Ugandan Priest Rides RoughRider Back to his Duties

Father Thomas outside a classroom at Sacred Heart Seminary in Mubende, Uganda. 

Father Thomas outside a classroom at Sacred Heart Seminary in Mubende, Uganda. For nearly 30 years, Whirlwind has been dedicated to improving the lives of people with disabilities in the developing world. We recently received an update from Father Thomas Gabula, a Catholic Priest in Uganda, and avid user of the RoughRider. In October 2009, barely three months after his ordination, Father Thomas was in a motorbike accident which left him paralyzed from the waist down and unable to fulfill his duties with the Church. Through the generosity of sponsors, he was given the opportunity to receive rehabilitation therapy at Shepherd Center; an Atlanta, Georgia based non-profit hospital, which specializes in the medical treatment and rehabilitation of people with spinal cord injuries.

Help was first reached out to Father Thomas through sisters Mary Goss and Connie Kay. Connie had previously attended Shepherd Center, while Mary is Director at Catholic Relief Services, which partners with a diocese in Uganda. Through their hard work, the two sisters were able to start the process of arranging Father Thomas’ rehab trip to the United States. Furthermore, Darci Pernoud, an Occupational Therapist at the Shepherd Center, served as Thomas’ caregiver during his month’s stay. Recognizing that a traditional hospital wheelchair would not hold up against the rugged conditions in Uganda, Darci contacted Whirlwind about getting Father Thomas a RoughRider.

After his month of therapy, Father Thomas had learned many new skills that allowed him to be nearly independent.  He now has the freedom to live an active life and return to his work with the Church. When we talked with Father Thomas, he happily mentioned the many things he can now do with Whirlwind’s all-terrain wheelchair.  At the Sacred Heart Seminary in Mubende, outside Kampala, he teaches classes on the Bible and Latin, and is able to traverse most of the uneven and stony terrain when traveling to the different classes, chapels and churches. He also enjoys getting out into the community and working with parishioners.  He is committed to helping other Ugandans with disabilities and sharing what he learned at the Shepherd Center.  We wish him all the best, and look forward to hearing from him in the future.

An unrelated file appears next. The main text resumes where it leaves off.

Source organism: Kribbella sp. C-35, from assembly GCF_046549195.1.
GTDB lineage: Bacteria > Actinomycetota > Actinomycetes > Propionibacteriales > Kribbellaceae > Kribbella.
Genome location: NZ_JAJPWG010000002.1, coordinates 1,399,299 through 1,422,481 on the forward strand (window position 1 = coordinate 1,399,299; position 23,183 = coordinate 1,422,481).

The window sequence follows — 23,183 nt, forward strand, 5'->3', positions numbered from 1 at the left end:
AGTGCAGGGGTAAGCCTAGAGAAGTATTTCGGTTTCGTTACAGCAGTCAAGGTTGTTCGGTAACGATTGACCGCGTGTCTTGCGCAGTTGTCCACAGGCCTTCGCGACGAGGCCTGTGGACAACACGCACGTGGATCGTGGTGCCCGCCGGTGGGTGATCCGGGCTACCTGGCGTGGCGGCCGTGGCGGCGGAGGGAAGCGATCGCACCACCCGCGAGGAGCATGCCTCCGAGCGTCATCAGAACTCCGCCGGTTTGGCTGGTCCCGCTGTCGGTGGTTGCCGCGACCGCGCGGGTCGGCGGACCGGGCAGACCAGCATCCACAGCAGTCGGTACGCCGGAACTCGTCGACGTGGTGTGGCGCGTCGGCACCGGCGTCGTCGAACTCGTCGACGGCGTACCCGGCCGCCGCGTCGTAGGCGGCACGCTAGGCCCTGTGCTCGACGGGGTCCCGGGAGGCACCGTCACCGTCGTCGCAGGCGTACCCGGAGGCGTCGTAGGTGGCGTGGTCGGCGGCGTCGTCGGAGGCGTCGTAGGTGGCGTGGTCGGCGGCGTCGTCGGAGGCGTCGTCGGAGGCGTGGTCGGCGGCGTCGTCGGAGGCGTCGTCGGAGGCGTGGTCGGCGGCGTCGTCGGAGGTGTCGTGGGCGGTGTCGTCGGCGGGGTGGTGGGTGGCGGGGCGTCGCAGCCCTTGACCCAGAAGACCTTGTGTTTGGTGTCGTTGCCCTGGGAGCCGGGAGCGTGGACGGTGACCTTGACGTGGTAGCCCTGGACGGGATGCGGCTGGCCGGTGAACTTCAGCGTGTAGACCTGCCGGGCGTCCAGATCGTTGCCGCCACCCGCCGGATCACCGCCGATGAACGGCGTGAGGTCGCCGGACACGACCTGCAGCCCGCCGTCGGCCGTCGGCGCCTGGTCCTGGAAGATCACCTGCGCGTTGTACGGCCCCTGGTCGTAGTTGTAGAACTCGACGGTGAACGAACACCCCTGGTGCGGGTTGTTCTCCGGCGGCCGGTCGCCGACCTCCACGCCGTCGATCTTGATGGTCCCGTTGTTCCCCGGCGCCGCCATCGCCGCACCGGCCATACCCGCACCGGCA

Customizing and Ordering My Roughrider

Seat Width

To find the distance between your hips, first position yourself seated with pelvis upright on a firm surface. Then, measure the distance between the widest points of the hips and thighs without compressing any tissue. Finally, record your measurements. It is important not to have a chair that is wider than necessary as it will be harder to push and may prevent you from passing through narrow doorways.

Seat Depth

Position yourself seated upright on a firm surface. Measure the length of your upper leg, the distance from behind the knee to the back of the pelvis (back of your lower leg). Subtract 1/2” to find the maximum seat depth, to allow for space between the back of the knee/upper leg and seat fabric. Record the final measurement.

Backrest Height

Your preferred backrest height is determined by your personal comfort level and physical ability. Whirlwind recommends, generally, that the top of the back support should fall just beneath the bottom of the shoulder blade. For less active riders who require more torso support, the back support should be higher, falling just beneath the armpit. Position yourself seated upright on a firm surface. Hold your hands flat against the surface you are sitting on. Measure the distance from the seated surface to the desired, most comfortable point for support on your back. To this number add the height of your cushion when you are sitting on it. Record the measurement.

Preferred Backrest Angle

Backrest angles are determined by the torso control of the rider. Whirlwind recommends that those with less torso control, such as quadriplegics, sit with a backrest angled further backwards to avoid falling forward in a wheelchair. Those with more torso control, such as amputees, can sit with the backrest more upright. Proper backrest angle is best determined by an occupational therapist or healthcare professional. Although there is only one option – 8 degrees – in the drop-down list below, you can adjust the backrest angle by adjusting the backrest straps (i.e. looser at the bottom and tighter at the top for a more erect position).

Now please enter your measurements into the fields on the product page before ordering. For more information about measuring, please refer to the RoughRider Fitting Sheet. You are responsible for choosing the right chair for yourself. If you are uncomfortable with determining your wheelchair size, please consult a professional.